Christie must also overcome his own most visible demon: his often sharp temperament. Christie’s strategists will seek to convert his prickly personality into an asset, recrafting him as a blunt Harry S. Truman or a gruff Teddy Roosevelt. Democrats will surely latch onto the opposing narrative: Christie is often a vindictive bully with a short temper and thin skin whose occasional outbursts in public—at citizens and reporters alike—distract from the harsh reality of his style of governance (my way or the highway). Christie will have to make the personality conversion work for a varied mix of Republicans in early primary states: polite and agreeable Iowans, flinty and fiercely independent New Hampshirites, and genteel but dubious South Carolinians automatically suspicious of folks from New York or New Jersey. Christie will have scant little time to stand apart from the crowd of GOP contenders before his candidacy is marginalized after Florida, and he hopes to cash in whatever points he possesses in the I’m-More-Candid-Than-You category before the campaign cash dries up.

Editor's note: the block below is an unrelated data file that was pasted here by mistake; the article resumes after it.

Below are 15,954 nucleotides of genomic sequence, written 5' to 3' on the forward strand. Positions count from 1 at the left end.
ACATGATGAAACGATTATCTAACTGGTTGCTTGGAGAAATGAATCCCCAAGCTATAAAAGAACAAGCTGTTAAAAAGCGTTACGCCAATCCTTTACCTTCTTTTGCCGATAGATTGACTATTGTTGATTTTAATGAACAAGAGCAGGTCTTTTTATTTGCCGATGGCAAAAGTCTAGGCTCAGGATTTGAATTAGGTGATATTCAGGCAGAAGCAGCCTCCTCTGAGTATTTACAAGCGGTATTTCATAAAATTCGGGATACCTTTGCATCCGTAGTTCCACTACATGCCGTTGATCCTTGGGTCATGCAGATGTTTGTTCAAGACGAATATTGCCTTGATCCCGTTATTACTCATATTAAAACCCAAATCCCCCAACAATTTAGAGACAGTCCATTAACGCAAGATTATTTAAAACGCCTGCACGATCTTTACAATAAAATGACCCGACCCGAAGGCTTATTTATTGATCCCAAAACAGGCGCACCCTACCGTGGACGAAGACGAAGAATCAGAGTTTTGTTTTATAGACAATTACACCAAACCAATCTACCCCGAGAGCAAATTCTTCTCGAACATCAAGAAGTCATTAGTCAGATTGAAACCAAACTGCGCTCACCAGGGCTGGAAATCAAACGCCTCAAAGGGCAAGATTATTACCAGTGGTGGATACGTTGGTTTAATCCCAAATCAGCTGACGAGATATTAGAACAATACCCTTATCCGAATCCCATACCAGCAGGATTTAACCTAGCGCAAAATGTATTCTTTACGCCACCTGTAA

That Christie is still admired for his tough talk and brawling political tone nevertheless indicates a soft spot in the hearts of some Republicans, especially those who recall that he was, only a few years ago, the party’s heir apparent—an anti-hero whose potential eclipsed that of Jeb Bush, Mitt Romney and Paul Ryan. Christie’s speech at the Republican convention in 2012 was a barnburner and received high television ratings, and that appearance placed him solidly on the track as de facto front-runner. But that was then, and this is now.

According to polls conducted by NBC News, more than half of Republicans say that they will not vote for Christie, period. But in reality that math gets complicated when there are more than a dozen candidates. Current polls show him adrift in the middle tier of a 13-candidate race, well behind Jeb Bush, Scott Walker, Marco Rubio, and Ben Carson, but only slightly ahead of Bobby Jindal, George Pataki and Carly Fiorina. Like the rest of this baker’s dozen—which may grow even larger by mid-July—Christie must find his footing quickly when the first of the Republican debates commences in Cleveland.

Related Thursday Review articles:

Bobby Jindal Enters the GOP Contest; R. Alan Clanton; Thursday Review; June 25, 2015.

Jeb Bush Kicks Off Presidential Campaign; R. Alan Clanton; Thursday Review; June 15, 2015.